Hel-lo! Decentralized Internet? That’s a concept I’ve heard bubbling around the tech world for a while now, but not so much in the consciousness of the general public. Is HBO’s Silicon Valley about to take the push for a Decentralized Web mainstream?

Of course decentralisation isn’t a panacea and shifting the power from a centralised power comes with roles and lots more responsibility. It also relies on correctly informed citizens. This is why the distributed and federated models are much more interesting in my mind…

A couple people mentioned Brexit is a type of decentraisation, and I guess it is but further encourages thoughts about distributed and federated. Manchester recently got its first Mayor because of the Cities and Local Government Devolution Act 2016 which is a type of decentralisation I guess.

Its clear the internet could do with less centralisation but unless its as good or better a experience for people; why would they switch? That warm fuzzy feeling is powerful but not strong enough, you only have to look at the wake of decentralised social networks to see evidence of this.

People’s enthusiasm for federated decentralised $WHATEVER seems inversely proportional to the practicality of their plan for achieving it

And thats just the developers, goodness knows what the users enthusiasm levels are like? Surely one day it will just work and users won’t even know its been built that way.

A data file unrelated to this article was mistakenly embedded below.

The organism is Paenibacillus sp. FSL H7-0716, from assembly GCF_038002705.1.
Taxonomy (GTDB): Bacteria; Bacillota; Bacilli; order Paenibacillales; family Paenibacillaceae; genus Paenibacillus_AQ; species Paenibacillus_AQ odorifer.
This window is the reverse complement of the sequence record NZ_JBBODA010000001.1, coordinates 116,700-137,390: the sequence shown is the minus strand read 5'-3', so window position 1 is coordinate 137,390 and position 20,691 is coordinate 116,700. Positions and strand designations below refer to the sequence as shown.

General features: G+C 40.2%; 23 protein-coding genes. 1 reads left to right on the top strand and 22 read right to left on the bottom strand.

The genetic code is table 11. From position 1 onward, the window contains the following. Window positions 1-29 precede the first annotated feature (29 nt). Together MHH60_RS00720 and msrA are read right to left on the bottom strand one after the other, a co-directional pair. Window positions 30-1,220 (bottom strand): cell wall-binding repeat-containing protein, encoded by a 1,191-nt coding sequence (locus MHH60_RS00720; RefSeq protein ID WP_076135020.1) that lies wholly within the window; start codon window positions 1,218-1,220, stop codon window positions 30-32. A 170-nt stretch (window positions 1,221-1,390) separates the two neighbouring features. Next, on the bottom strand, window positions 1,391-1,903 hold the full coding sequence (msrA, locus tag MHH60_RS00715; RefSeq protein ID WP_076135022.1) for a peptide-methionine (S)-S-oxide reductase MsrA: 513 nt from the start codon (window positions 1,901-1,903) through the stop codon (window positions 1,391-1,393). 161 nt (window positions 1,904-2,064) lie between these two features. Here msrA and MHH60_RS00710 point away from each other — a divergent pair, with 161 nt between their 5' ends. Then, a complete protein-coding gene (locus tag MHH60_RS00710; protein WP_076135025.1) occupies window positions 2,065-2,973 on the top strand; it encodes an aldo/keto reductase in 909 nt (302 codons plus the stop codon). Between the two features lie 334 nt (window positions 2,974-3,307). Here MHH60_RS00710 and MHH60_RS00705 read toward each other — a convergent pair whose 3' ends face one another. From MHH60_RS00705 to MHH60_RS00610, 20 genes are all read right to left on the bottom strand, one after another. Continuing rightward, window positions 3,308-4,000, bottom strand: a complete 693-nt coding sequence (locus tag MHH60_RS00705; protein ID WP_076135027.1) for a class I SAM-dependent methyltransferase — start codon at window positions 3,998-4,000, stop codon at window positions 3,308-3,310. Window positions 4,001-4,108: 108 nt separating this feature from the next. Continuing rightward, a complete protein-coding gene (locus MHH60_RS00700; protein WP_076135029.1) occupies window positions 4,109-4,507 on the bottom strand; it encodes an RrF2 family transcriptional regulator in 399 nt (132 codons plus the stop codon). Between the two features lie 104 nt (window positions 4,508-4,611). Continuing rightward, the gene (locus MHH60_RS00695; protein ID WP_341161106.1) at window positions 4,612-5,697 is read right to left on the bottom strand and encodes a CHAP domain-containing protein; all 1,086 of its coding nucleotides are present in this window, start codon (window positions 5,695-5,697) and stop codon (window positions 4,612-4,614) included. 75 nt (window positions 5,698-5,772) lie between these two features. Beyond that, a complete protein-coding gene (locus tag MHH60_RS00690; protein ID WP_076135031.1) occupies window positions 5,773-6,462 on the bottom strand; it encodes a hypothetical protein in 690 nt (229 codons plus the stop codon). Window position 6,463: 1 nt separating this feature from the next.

Dare I mention my thoughts about distributed online dating? Imagine that!

I joined mastodon microbloging service, not the rock band!

mastodonI have always been a big fan of Jabber, Laconi.ca and Status.net. All are federated services which go well beyond the centralised and even decentralised ideas. But they all were second fiddle to the centralised services like Twitter mainly down to user experience.

So I’m wondering if Mastondon will be any different? Of course theres only one way to find out, and thats to try it out.

So I am… but what is it?

Mastodon is a fast-growing Twitter-like social network that seeks to re-create the service’s best parts while eliminating its whale-sized problems. The distributed, open-source platform offers better tools for privacy and fighting harassment than Twitter does, but it also comes with a learning curve. Mastodon’s federated nature means there’s no single website to use, and learning how to wade through its timeline of tweets (which it calls toots) takes some time to adjust to.

But for anyone who misses “the old Twitter” — the days of purely chronological timelines, no ads, and an inescapable flood of harassment — Mastodon can feel like a haven

Old twitter was great I’ll be honest but its not that I long for the old days of twitter. Its just I can feel the their business model imposed from their backers/investors infringing on why I originally used twitter. There is a blog drafted which is all about how business models imposed by VC/backers/etc ruins services/products. For example Pebble, Evernote, Twitter, etc.

So I’m cubicgarden on mastodon.cloud, which should federate across to other Mastondon server instances. Feel free to say hi…